Unfortunately, we can't give you a superhero movie montage to grow your arms in a matter of moments. However, with this simple three-move workout you can put your biceps and triceps to task in just nine minutes. All you need is a pair of dumbbells and the willingness to work hard.
We'd recommend grabbing a set of the best adjustable dumbbells for this session as you can change their weight to suit your strength level. However, a fixed weight set, a pair of kettlebells or even two full water bottles will also do the trick.
This workout has been programmed by fitness trainer and former professional dancer Anna Dima, who specialises in creating minimal equipment sessions.
It consists of just three movements (the hammer curl to press, dumbbell front raise and shoulder press) performed back-to-back for 40 seconds each. It should take you two minutes to complete all three exercises, by which point you've definitely earned yourself a short rest. Take a 60-second breather then start the circuit again – repeat this for three rounds to finish.
Watch Dima's video below to learn more about the workout, including how to perform each exercise. Make sure you follow her lead to ensure you perform each movement with perfect form.
Watch Anna Dima's three-move dumbbell arm workout
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Dima's workout is an example of high-intensity resistance training or HIRT. A twist on popular HIIT workouts, both of these exercise methods use intense bursts of exercise intermingled with short rest periods.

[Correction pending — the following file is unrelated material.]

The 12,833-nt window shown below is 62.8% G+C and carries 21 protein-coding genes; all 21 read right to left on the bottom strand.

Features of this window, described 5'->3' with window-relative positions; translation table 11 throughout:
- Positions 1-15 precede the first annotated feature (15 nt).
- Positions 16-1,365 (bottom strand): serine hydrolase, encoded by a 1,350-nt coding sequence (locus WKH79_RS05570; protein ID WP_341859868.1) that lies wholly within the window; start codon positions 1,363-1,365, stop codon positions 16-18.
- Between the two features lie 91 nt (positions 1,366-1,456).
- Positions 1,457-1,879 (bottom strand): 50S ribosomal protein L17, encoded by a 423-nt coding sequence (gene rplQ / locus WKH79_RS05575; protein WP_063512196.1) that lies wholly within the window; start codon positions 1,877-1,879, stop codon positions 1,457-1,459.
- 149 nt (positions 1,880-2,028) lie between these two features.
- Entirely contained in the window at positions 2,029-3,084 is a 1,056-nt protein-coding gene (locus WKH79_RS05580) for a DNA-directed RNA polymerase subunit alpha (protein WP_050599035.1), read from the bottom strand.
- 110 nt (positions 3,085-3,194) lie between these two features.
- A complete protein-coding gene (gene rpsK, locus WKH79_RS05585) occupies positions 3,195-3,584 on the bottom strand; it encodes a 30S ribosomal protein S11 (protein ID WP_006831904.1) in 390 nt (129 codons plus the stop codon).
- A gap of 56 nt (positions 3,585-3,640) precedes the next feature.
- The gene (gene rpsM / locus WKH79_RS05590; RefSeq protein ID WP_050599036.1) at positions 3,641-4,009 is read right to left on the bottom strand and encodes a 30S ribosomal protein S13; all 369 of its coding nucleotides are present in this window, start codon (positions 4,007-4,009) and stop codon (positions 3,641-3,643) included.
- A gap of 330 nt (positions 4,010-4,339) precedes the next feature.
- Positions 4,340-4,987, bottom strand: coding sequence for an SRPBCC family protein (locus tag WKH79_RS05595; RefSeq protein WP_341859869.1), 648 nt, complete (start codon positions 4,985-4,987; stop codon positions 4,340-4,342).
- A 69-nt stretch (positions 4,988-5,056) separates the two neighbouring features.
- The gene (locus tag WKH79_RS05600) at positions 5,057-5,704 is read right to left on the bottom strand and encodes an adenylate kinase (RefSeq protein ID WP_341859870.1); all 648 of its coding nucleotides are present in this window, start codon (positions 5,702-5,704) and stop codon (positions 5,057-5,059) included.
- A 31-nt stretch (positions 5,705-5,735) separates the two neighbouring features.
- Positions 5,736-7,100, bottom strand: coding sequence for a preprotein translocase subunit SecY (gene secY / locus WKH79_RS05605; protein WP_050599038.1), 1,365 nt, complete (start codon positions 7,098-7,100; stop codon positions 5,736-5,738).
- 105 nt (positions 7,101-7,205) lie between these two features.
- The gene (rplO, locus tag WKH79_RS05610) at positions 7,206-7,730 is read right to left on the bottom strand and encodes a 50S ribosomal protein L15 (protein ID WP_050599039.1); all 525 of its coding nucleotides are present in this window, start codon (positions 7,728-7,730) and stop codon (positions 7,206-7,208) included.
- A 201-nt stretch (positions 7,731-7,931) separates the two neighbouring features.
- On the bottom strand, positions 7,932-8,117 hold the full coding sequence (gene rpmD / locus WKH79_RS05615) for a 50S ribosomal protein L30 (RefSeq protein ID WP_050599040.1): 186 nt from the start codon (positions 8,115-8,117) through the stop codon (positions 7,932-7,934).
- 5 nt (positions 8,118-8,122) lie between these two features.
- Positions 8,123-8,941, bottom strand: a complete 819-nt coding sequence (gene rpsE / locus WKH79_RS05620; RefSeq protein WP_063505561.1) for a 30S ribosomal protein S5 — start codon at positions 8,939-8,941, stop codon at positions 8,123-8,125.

This approach keeps your heart rate high, offering many of the same benefits as traditional cardio. Research published in the British Journal of Sports Medicine found it could help decrease body fat, improve VO2 max and positively impact factors related to heart disease such as resting heart rate.
What sets HIRT apart from HIIT is its inclusion of resistance training movements that challenge your muscles. This makes it a more effective form of exercise for building strength and muscle.
If you want to slip this workout into your fitness routine, you can use it in isolation as an arm workout, or add it to an upper body session as a fun finisher. We would recommend giving your arms 24 hours to recover afterwards, so you could try a lower body session or even some active recovery like a run, cycle or walk the following day.
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Harry Bullmore is a Fitness Writer for Fit&Well and its sister site Coach, covering accessible home workouts, strength training session, and yoga routines. He joined the team from Hearst, where he reviewed products for Men's Health, Women's Health, and Runner's World. He is passionate about the physical and mental benefits of exercise, and splits his time between weightlifting, CrossFit, and gymnastics, which he does to build strength, boost his wellbeing, and have fun.
Harry is a NCTJ-qualified journalist, and has written for Vice, Learning Disability Today, and The Argus, where he was a crime, politics, and sports reporter for several UK regional and national newspapers.
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